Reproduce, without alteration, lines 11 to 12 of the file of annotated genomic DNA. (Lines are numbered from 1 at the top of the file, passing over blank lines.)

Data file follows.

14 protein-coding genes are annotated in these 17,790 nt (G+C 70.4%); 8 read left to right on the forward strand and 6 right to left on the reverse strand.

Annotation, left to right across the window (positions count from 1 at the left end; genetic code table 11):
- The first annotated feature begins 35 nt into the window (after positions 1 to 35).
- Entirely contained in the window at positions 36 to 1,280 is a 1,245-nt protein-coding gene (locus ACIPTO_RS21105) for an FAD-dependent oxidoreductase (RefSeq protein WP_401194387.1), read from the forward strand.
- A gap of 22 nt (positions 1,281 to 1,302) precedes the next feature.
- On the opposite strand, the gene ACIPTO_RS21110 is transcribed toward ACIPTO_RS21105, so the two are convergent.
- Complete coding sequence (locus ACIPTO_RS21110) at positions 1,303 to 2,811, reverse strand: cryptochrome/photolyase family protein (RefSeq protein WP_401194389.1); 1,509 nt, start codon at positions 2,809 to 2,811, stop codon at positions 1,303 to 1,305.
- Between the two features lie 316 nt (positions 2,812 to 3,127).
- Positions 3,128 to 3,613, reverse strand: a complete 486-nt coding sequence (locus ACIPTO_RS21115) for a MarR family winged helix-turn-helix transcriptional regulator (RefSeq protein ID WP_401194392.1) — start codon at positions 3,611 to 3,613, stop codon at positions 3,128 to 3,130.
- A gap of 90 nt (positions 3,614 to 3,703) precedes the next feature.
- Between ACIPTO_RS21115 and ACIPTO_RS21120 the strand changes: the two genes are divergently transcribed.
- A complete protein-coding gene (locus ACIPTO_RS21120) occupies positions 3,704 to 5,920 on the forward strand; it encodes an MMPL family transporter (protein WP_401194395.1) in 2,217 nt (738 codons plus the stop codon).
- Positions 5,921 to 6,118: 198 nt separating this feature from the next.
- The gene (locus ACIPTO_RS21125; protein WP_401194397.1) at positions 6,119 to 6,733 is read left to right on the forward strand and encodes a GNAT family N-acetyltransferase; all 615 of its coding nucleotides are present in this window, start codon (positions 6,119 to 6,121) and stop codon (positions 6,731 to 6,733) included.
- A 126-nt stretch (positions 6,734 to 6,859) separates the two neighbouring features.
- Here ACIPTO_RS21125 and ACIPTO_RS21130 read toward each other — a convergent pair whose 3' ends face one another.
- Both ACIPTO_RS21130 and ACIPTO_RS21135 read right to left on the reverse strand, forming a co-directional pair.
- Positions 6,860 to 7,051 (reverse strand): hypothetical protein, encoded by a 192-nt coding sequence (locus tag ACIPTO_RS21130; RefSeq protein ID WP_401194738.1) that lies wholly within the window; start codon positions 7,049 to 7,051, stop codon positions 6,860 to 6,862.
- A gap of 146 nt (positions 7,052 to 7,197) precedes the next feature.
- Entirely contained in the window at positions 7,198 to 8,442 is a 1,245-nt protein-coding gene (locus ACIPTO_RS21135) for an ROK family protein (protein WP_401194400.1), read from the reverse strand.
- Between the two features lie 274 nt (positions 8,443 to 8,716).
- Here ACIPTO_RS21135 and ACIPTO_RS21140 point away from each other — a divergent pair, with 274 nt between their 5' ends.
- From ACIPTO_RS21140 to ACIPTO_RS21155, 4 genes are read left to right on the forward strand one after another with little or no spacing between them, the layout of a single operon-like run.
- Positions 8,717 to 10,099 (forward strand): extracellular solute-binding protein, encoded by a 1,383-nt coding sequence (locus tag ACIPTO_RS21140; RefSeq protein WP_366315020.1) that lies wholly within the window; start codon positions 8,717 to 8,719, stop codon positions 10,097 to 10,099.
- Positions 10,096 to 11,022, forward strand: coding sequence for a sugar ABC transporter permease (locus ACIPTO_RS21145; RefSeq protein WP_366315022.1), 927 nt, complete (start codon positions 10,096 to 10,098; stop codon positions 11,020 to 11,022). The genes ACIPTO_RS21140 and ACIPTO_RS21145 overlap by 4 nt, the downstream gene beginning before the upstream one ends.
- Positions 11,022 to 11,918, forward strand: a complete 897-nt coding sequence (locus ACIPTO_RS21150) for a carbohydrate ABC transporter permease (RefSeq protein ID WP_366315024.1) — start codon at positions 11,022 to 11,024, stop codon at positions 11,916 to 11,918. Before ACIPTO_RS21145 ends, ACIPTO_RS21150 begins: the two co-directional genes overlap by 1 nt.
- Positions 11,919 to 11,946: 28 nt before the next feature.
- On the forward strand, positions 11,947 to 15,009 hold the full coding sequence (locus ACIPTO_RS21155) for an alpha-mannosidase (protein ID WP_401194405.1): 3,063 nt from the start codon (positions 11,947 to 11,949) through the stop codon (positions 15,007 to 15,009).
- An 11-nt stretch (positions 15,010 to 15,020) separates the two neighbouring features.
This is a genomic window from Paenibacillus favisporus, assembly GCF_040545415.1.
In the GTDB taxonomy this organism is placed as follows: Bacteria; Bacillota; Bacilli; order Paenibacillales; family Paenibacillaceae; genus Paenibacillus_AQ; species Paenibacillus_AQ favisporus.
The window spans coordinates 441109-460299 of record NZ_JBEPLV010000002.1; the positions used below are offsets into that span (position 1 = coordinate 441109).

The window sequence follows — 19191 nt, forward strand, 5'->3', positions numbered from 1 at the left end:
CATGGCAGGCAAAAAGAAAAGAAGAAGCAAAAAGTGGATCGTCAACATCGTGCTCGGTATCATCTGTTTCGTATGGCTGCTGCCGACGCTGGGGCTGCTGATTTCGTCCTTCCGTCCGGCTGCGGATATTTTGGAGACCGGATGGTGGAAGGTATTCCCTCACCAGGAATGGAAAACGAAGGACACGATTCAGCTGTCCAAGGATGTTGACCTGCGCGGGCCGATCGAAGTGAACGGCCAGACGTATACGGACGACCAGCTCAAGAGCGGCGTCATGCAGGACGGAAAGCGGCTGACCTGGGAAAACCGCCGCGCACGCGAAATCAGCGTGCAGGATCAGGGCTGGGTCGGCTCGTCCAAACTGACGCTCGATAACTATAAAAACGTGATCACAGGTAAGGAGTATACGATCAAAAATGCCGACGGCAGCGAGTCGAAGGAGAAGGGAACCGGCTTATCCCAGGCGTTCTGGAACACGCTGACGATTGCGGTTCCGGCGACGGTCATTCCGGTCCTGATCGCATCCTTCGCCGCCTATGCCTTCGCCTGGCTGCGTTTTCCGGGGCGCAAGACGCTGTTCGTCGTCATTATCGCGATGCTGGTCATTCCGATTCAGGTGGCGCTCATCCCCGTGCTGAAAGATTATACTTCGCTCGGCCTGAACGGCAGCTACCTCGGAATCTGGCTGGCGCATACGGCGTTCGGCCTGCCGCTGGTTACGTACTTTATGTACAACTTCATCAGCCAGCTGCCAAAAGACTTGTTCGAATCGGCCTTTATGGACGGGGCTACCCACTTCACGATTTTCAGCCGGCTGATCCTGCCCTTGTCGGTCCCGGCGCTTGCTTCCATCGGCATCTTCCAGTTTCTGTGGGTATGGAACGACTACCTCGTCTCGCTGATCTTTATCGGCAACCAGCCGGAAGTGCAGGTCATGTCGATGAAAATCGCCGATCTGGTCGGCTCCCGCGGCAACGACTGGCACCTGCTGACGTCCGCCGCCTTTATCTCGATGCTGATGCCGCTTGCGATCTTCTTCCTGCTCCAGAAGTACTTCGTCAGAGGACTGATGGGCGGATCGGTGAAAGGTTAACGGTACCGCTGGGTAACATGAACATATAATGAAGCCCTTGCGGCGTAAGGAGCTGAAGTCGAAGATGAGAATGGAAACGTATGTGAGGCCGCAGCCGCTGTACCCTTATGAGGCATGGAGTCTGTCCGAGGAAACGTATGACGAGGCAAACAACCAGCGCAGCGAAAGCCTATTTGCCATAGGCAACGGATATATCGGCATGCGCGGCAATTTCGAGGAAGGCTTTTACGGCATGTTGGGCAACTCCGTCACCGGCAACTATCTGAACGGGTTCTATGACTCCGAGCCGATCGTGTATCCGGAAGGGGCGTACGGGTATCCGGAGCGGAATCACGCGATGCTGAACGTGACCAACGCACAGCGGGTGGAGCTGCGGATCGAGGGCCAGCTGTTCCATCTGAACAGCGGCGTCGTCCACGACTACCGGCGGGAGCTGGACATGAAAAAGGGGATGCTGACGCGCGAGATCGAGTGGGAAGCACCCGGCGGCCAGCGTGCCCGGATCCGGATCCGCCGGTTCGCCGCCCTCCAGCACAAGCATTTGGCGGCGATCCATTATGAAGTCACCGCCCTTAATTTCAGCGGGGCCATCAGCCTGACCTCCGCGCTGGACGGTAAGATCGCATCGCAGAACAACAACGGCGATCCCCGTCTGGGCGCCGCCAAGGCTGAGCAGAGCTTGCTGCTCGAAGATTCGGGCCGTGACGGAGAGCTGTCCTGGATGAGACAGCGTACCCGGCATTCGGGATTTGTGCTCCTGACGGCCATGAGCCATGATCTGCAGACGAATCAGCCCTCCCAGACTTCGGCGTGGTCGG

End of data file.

- Between ACIPTO_RS21115 and ACIPTO_RS21120 the strand changes: the two genes are divergently transcribed.
- A complete protein-coding gene (locus ACIPTO_RS21120) occupies positions 3,704 to 5,920 on the forward strand; it encodes an MMPL family transporter (protein WP_401194395.1) in 2,217 nt (738 codons plus the stop codon).